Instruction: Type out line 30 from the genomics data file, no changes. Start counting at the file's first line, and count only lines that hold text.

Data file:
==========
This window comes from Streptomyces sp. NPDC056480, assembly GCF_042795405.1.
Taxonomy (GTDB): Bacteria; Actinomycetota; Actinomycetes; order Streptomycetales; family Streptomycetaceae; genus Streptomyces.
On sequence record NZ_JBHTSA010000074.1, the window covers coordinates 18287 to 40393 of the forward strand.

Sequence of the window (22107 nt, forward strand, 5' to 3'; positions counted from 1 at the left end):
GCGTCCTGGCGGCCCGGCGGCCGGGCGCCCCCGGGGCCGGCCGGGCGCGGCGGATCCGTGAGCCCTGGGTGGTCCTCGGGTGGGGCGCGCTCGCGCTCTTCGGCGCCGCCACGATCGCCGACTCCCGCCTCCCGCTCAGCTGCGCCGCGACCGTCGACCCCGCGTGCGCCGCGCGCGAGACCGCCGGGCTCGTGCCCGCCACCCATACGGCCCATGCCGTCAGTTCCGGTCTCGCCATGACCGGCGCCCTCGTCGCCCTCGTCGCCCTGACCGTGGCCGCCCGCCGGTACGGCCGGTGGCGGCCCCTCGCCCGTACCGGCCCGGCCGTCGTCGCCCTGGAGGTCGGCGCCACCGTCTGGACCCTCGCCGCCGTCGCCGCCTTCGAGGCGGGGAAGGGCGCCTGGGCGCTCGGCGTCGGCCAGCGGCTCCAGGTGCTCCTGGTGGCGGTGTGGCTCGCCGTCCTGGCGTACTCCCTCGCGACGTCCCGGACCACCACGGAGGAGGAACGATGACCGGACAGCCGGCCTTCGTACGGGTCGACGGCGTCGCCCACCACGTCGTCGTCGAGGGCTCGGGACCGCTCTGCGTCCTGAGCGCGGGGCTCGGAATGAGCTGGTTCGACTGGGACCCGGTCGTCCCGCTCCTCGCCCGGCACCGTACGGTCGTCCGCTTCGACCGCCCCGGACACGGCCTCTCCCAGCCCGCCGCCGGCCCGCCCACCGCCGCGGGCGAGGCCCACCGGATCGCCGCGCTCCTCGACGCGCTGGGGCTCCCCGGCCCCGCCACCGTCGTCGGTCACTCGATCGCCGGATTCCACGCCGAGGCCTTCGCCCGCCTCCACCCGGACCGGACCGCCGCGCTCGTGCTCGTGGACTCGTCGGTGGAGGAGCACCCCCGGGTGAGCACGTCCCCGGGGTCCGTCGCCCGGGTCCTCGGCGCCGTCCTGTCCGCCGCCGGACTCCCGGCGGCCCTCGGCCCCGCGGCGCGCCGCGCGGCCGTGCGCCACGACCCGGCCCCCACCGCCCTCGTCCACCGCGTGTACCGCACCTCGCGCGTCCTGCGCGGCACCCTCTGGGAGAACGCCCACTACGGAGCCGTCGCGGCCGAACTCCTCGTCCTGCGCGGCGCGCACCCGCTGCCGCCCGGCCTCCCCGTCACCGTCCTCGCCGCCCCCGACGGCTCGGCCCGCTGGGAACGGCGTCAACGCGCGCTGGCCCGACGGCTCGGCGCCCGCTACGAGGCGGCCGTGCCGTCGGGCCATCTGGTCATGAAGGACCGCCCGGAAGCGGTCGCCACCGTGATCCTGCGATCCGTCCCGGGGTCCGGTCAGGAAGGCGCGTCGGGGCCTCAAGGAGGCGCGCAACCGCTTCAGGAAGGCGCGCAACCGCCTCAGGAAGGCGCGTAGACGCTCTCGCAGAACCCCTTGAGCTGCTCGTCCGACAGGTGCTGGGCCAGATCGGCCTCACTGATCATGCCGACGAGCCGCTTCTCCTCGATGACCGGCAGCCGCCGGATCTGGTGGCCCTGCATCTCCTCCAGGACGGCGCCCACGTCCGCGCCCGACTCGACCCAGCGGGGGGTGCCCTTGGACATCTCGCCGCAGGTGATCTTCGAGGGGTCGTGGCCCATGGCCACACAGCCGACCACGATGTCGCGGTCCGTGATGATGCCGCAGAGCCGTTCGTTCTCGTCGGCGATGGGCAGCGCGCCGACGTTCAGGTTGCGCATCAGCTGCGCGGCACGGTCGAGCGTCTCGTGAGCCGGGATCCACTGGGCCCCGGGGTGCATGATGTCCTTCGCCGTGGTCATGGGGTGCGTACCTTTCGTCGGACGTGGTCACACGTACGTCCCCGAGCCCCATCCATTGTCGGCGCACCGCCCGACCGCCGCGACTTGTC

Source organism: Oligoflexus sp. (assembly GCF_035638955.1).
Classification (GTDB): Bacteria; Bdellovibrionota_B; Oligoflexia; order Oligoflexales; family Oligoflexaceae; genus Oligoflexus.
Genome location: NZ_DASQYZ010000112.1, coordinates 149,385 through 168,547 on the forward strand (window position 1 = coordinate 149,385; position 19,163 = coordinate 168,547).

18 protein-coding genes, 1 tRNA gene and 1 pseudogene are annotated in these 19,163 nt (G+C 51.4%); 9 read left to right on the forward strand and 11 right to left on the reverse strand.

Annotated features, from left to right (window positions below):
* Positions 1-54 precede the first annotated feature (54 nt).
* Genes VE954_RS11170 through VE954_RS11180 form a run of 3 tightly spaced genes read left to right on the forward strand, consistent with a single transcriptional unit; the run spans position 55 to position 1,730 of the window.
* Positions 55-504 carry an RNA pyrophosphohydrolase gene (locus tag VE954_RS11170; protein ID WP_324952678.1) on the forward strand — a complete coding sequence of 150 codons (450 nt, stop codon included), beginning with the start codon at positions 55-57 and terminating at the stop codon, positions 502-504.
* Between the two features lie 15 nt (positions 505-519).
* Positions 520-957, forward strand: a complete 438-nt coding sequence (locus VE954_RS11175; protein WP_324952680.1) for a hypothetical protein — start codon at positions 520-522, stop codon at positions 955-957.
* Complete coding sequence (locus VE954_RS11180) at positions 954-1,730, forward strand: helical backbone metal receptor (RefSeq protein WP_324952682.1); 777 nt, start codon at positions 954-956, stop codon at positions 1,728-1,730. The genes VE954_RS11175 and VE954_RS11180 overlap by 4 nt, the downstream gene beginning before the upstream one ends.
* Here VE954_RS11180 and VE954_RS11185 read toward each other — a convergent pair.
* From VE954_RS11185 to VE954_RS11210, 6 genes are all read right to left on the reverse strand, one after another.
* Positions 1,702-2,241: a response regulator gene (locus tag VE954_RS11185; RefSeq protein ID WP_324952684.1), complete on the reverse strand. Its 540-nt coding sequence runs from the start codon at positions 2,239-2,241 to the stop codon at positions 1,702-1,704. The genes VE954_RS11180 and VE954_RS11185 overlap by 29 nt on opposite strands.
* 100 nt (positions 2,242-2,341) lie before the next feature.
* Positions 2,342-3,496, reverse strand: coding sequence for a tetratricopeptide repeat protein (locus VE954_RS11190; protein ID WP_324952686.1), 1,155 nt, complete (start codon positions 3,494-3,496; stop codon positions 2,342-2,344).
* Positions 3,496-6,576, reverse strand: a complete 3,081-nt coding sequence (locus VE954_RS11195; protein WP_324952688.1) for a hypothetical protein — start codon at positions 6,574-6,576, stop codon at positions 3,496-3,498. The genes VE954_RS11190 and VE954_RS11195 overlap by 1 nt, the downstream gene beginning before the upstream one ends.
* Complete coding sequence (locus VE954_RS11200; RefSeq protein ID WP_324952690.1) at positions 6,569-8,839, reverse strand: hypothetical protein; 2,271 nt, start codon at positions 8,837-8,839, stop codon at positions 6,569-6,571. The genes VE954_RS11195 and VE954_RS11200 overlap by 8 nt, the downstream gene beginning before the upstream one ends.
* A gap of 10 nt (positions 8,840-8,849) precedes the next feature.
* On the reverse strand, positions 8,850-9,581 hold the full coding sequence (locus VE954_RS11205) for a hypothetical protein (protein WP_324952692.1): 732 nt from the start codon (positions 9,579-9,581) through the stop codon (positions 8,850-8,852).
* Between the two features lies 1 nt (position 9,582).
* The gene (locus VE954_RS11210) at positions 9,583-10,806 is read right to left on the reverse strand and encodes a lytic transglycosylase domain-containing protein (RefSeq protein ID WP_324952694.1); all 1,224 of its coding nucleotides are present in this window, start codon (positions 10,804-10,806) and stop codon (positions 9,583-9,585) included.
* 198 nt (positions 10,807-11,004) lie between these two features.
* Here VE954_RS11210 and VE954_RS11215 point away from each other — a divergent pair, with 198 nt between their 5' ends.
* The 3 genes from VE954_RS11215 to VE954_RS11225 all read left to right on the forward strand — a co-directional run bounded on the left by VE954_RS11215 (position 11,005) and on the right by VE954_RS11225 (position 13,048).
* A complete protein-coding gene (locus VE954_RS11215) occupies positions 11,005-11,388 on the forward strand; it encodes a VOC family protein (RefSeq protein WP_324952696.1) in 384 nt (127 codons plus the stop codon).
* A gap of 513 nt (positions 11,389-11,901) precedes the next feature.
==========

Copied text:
* The 3 genes from VE954_RS11215 to VE954_RS11225 all read left to right on the forward strand — a co-directional run bounded on the left by VE954_RS11215 (position 11,005) and on the right by VE954_RS11225 (position 13,048).